We have become a world of close counts. It used to be just in horseshoes and hand grenades. That and Lawn Jarts and bocce ball. Well, I guess in atomic warfare as well. And of course close enough for Rock-N- Roll. Actually, in a lot of things close is good enough. In a world of close calls I guess that should be okay.
     The Colts came close to winning a Superbowl. (Go SAINTS) the WHO came close to looking like they were still alive. The Mighty REDWINGS came close to repeating as Stanley Cup Champions. The Lions came close in more games than two. Matt Millen was ohhhh so close to building a winner, before he got fired.
     It seems that a penny short is okay. I have news for you, a nickel short is not close enough. Thanks Jackass for taking all the pennies, so I have to break a dollar.

Close is okay.

    No it is not. Close is not okay. Coming close to avoiding jail is not the same as going to jail. Coming close to avoiding an accident is not the same as a near miss. Being close to be able to pay most of your bills is not a good thing. Getting your taxes in after, but close, to April 15th is not acceptable.
     Nearly catching the beer bottle before the floor is not good. Abusing alcohol is bad at any time. Sacrifice your foot, head, arm, any body part or the guy next to you, but do not let that bottle hit the ground. Avoid party fouls. If you drop a can and it is un-opened, put it back in the cooler towards the front and watch the excitement when the next guy grabs a beer. A neat kind of beer roulette, for grins and giggles. This is not a party foul, if you get to laugh at someone else.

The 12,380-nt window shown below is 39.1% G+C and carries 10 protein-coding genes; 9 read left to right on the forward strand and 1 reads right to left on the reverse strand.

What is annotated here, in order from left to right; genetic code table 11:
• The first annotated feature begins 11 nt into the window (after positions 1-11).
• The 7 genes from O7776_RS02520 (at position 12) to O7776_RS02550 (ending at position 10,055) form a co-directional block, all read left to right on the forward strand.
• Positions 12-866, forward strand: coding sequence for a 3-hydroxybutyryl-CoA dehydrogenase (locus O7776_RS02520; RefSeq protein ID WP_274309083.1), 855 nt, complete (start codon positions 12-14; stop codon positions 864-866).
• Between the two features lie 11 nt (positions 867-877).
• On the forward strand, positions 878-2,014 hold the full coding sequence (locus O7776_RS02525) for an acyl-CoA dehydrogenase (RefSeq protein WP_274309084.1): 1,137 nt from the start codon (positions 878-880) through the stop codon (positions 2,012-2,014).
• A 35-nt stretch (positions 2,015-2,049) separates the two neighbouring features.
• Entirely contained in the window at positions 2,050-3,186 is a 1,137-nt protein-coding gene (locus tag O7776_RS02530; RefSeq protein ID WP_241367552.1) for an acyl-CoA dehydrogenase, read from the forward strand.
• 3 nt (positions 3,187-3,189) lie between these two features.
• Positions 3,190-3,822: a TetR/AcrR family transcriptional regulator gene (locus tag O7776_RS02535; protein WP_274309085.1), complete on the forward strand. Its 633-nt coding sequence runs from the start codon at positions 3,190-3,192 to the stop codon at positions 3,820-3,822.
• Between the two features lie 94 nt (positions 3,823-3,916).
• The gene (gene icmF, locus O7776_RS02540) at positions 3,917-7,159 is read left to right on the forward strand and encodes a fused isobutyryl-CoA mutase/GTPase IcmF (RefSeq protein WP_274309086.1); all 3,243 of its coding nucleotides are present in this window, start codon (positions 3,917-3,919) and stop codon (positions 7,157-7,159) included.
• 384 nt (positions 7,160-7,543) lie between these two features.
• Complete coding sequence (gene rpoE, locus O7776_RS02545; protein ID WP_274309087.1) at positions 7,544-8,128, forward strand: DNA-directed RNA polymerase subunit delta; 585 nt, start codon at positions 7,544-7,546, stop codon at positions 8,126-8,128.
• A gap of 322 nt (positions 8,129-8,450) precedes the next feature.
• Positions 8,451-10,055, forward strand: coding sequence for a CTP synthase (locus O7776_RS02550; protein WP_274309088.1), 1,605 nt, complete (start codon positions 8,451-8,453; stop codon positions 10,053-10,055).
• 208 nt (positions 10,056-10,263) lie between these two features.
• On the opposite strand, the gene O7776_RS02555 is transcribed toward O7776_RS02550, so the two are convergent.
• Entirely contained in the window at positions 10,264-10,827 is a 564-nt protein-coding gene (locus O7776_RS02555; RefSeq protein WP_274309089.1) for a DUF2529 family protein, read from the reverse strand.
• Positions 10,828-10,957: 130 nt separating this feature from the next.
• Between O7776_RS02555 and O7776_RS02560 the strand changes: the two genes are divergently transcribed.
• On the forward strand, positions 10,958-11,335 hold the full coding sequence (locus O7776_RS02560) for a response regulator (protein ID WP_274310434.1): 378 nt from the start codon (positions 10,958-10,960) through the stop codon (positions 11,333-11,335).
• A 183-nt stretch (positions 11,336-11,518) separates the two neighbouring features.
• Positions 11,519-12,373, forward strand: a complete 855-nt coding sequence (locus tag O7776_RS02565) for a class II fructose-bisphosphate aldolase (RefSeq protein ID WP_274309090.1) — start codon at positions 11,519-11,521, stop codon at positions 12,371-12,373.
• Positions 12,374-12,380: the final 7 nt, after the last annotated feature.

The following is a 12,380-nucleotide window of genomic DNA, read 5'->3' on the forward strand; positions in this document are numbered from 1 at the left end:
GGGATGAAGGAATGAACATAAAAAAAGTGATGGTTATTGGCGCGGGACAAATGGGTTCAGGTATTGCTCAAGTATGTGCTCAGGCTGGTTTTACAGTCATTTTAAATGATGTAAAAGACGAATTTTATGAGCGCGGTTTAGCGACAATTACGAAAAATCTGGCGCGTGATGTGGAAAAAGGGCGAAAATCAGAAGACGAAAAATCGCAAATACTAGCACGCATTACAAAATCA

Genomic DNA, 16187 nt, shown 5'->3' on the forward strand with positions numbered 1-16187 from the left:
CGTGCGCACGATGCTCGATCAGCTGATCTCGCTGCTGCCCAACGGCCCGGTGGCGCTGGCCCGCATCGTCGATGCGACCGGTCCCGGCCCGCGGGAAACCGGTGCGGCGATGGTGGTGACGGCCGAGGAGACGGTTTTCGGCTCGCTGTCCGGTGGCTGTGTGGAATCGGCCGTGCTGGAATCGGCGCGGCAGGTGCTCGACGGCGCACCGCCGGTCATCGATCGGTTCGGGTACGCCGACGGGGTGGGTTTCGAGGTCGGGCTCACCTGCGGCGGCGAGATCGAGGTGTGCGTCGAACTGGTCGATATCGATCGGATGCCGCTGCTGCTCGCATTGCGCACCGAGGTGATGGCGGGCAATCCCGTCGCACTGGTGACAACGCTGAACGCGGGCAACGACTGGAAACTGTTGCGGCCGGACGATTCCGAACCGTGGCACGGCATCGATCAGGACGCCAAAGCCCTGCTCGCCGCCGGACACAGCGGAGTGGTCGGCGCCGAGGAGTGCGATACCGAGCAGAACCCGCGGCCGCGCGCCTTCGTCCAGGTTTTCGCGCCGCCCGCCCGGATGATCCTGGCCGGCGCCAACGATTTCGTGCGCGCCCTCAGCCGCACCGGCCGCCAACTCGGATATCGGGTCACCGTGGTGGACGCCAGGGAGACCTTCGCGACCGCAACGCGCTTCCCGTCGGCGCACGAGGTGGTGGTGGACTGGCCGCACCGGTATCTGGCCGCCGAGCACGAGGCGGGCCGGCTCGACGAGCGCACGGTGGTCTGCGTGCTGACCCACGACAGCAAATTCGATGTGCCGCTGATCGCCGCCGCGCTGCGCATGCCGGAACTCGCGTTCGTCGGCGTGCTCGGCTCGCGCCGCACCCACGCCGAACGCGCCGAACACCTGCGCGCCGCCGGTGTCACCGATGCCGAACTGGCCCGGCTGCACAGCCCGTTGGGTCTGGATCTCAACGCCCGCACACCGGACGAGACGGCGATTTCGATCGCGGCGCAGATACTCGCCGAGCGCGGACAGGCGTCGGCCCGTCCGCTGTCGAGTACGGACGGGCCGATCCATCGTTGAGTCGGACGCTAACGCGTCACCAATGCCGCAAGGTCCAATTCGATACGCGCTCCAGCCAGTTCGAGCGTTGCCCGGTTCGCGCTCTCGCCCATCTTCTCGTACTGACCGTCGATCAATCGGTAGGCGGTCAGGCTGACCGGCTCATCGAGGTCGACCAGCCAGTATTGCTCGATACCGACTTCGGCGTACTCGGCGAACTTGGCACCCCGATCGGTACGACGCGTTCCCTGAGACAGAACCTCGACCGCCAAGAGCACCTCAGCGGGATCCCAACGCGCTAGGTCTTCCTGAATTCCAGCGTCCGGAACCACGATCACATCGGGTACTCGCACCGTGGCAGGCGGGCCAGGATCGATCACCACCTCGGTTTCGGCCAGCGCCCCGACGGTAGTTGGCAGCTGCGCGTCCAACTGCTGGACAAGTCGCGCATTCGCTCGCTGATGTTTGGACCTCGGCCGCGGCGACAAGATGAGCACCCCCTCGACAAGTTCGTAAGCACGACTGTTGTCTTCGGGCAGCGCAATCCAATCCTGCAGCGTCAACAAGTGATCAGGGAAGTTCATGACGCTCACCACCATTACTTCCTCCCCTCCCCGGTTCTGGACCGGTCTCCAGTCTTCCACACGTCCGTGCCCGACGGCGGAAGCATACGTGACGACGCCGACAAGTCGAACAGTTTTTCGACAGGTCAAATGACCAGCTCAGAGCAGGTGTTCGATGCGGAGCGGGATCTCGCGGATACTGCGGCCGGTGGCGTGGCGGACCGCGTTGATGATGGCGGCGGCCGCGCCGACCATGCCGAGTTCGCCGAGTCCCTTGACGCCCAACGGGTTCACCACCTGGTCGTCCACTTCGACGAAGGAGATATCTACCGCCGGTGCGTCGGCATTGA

Just last Saturday, I was driving thru the parking lot in Meijer, getting ready to purchase some consumables for the big holiday that is Superbowl Sunday. It seems I did not have enough of the important things, like chips, taco sauce, munchies, and booze. I had to park about 7 kilometers from the front doors. (I do not know how far it was in miles, but I did the math by converting the number of steps and multiplying by 3.28.Thank God for Chisanbop) In this case close would be nice. (Seriously, you REALLY think I did any math?)